weitere Ausgaben werden ermittelt
  • Front Cover
  • Foundations of Quantum Programming
  • Copyright
  • Contents
  • Preface
  • Acknowledgments
  • Part I: Introduction and preliminaries
  • Chapter 1: Introduction
  • 1.1 Brief history of quantum programming research
  • 1.1.1 Design of Quantum Programming Languages
  • 1.1.2 Semantics of Quantum Programming Languages
  • 1.1.3 Verification and Analysis of Quantum Programs
  • 1.2 Approaches to quantum programming
  • 1.2.1 Superposition-of-Data - Quantum Programs with Classical Control
  • 1.2.2 Superposition-of-Programs - Quantum Programs with Quantum Control
  • 1.3 Structure of the Book
  • Chapter 2: Preliminaries
  • 2.1 Quantum mechanics
  • 2.1.1 Hilbert Spaces
  • 2.1.2 Linear Operators
  • 2.1.3 Unitary Transformations
  • 2.1.4 Quantum Measurements
  • 2.1.5 Tensor Products of Hilbert Spaces
  • 2.1.6 Density Operators
  • 2.1.7 Quantum Operations
  • 2.2 Quantum circuits
  • 2.2.1 Basic Definitions
  • 2.2.2 One-Qubit Gates
  • 2.2.3 Controlled Gates
  • 2.2.4 Quantum Multiplexor
  • 2.2.5 Universality of Gates
  • 2.2.6 Measurement in Circuits
  • 2.3 Quantum algorithms
  • 2.3.1 Quantum Parallelism and Interference
  • 2.3.2 Deutsch-Jozsa Algorithm
  • 2.3.3 Grover Search Algorithm
  • 2.3.4 Quantum Walks
  • 2.3.5 Quantum-Walk Search Algorithm
  • 2.3.6 Quantum Fourier Transform
  • 2.3.7 Phase Estimation
  • 2.4 Bibliographic remarks
  • Part II: Quantum programswith classicalcontrol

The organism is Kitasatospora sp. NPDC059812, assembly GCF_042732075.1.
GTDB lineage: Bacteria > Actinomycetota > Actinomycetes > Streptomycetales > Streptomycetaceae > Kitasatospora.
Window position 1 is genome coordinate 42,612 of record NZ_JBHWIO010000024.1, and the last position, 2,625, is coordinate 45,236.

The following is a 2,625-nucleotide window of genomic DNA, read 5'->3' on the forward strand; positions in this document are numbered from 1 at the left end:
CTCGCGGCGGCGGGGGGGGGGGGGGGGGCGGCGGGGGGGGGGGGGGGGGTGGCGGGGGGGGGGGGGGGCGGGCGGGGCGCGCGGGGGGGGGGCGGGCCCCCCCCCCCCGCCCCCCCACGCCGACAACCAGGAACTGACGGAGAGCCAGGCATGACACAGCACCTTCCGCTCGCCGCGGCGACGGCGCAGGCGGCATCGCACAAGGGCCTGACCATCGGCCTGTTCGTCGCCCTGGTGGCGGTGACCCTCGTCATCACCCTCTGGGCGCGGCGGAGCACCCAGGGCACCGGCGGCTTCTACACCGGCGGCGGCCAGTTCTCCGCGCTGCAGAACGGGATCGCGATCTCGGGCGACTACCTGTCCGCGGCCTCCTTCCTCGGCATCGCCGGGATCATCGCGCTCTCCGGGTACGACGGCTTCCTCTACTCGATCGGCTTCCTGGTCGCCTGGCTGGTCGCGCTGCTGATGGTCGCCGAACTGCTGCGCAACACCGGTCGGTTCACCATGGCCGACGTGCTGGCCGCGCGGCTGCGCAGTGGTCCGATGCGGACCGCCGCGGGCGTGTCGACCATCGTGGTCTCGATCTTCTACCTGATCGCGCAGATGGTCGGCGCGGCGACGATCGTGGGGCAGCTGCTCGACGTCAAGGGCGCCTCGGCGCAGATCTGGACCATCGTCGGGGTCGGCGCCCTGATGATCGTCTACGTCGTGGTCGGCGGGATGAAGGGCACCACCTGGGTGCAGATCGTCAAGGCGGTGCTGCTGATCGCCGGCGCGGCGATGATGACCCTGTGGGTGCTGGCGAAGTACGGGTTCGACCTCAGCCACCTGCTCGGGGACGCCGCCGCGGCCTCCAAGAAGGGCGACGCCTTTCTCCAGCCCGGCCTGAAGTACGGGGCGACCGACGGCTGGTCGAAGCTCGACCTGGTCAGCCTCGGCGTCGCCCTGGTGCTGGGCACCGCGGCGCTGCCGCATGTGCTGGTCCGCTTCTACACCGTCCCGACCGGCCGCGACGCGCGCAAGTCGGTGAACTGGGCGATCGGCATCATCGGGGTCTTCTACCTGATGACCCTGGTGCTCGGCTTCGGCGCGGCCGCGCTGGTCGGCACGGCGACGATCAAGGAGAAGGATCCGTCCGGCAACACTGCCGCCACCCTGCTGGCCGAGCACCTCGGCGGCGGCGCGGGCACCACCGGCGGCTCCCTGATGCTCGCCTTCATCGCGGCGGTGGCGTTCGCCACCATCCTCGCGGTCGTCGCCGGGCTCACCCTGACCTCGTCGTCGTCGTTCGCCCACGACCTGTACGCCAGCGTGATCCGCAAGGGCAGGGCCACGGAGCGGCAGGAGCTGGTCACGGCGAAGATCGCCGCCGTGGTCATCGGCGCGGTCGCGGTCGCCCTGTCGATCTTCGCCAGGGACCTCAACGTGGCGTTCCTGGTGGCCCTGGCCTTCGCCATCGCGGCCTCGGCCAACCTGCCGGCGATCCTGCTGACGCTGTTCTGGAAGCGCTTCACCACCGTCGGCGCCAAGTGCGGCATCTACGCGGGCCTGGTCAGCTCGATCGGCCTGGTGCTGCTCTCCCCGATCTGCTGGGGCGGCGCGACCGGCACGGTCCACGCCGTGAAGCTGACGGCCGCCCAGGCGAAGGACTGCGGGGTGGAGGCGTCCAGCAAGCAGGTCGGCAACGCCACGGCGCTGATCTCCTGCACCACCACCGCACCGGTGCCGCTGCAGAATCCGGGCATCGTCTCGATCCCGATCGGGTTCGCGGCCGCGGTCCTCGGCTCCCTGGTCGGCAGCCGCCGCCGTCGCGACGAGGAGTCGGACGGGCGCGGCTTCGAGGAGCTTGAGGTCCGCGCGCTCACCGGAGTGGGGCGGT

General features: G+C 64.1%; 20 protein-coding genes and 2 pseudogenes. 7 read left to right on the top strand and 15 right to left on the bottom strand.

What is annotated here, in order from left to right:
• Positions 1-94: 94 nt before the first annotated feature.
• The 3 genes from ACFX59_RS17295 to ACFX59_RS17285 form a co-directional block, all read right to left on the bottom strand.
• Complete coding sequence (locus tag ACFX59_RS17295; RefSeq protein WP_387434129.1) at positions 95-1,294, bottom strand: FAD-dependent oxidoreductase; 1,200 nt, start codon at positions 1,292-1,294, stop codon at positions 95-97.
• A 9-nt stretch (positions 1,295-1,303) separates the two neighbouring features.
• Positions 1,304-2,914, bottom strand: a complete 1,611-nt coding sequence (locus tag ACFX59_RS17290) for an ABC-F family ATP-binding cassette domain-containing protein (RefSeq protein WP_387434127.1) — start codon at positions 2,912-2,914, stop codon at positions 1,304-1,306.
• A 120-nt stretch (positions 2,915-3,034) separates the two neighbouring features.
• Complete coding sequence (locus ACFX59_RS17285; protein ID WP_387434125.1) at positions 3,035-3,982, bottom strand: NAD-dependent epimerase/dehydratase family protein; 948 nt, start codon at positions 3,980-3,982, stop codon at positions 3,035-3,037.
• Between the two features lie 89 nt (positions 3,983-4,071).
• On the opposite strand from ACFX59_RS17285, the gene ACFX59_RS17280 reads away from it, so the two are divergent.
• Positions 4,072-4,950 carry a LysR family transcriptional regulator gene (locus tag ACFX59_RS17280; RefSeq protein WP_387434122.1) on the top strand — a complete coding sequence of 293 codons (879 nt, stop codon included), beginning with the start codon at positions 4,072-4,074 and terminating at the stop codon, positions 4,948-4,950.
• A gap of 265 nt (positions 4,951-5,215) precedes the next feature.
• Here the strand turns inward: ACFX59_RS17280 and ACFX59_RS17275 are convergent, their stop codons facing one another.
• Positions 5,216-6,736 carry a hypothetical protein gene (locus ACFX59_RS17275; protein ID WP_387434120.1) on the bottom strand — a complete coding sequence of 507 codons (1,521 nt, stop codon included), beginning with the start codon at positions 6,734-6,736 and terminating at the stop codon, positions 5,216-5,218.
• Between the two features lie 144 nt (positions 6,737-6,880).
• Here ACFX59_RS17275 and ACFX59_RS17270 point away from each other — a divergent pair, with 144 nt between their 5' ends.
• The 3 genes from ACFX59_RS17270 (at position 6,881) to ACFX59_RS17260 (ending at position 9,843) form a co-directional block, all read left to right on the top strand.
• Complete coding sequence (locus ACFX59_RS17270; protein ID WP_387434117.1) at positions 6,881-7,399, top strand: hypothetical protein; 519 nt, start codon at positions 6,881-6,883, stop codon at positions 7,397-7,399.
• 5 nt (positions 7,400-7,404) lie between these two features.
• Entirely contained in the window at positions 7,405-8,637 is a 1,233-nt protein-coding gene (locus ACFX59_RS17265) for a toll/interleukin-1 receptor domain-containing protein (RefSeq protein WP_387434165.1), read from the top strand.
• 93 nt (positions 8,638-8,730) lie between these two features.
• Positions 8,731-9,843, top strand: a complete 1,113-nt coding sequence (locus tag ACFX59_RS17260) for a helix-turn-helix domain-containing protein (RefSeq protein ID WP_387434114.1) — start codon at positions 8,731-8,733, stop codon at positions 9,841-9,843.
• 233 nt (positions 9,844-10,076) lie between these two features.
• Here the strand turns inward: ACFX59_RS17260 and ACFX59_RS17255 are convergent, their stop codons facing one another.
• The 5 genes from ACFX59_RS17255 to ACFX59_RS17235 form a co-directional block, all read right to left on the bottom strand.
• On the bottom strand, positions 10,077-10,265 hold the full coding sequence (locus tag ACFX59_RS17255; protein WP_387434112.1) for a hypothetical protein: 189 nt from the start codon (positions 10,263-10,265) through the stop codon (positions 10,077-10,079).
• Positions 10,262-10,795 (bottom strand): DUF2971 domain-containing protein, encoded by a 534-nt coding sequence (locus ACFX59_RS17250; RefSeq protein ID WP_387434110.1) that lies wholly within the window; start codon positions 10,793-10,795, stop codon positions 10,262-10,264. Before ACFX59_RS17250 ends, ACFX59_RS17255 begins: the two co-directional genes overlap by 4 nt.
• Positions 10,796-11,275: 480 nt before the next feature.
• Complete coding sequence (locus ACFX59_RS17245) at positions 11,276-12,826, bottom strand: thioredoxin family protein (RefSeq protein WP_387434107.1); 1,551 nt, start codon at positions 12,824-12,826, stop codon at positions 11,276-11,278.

• Chapter 3: Syntax and semantics of quantum programs
  • 3.1 Syntax
  • 3.2 Operational semantics
  • 3.3 Denotational semantics
  • 3.3.1 Basic Properties of Semantic Functions
  • 3.3.2 Quantum Domains
  • 3.3.3 Semantic Function of Loop
  • 3.3.4 Change and Access of Quantum Variables
  • 3.3.5 Termination and Divergence Probabilities
  • 3.3.6 Semantic Functions as Quantum Operations
  • 3.4 Classical recursion in quantum programming
  • 3.4.1 Syntax
  • 3.4.2 Operational Semantics
  • 3.4.3 Denotational Semantics
  • 3.4.4 Fixed Point Characterization
  • 3.5 Illustrative example: Grover quantum search
  • 3.6 Proofs of lemmas
  • 3.7 Bibliographic remarks
  • Chapter 4: Logic for quantum programs
  • 4.1 Quantum predicates
  • 4.1.1 Quantum Weakest Preconditions
  • 4.2 Floyd-Hoare logic for quantum programs
  • 4.2.1 Correctness Formulas
  • 4.2.2 Weakest Preconditions of Quantum Programs
  • 4.2.3 Proof System for Partial Correctness
  • 4.2.4 Proof System for Total Correctness
  • 4.2.5 An Illustrative Example: Reasoning aboutthe Grover Algorithm
  • 4.3 Commutativity of quantum weakest preconditions
  • 4.4 Bibliographic remarks
  • Chapter 5: Analysis of quantum programs
  • 5.1 Termination analysis of quantum while-loops
  • 5.1.1 Quantum while-Loops with Unitary Bodies
  • 5.1.2 General Quantum while-Loops
  • 5.1.3 An Example
  • 5.2 Quantum graph theory
  • 5.2.1 Basic Definitions
  • 5.2.2 Bottom Strongly Connected Components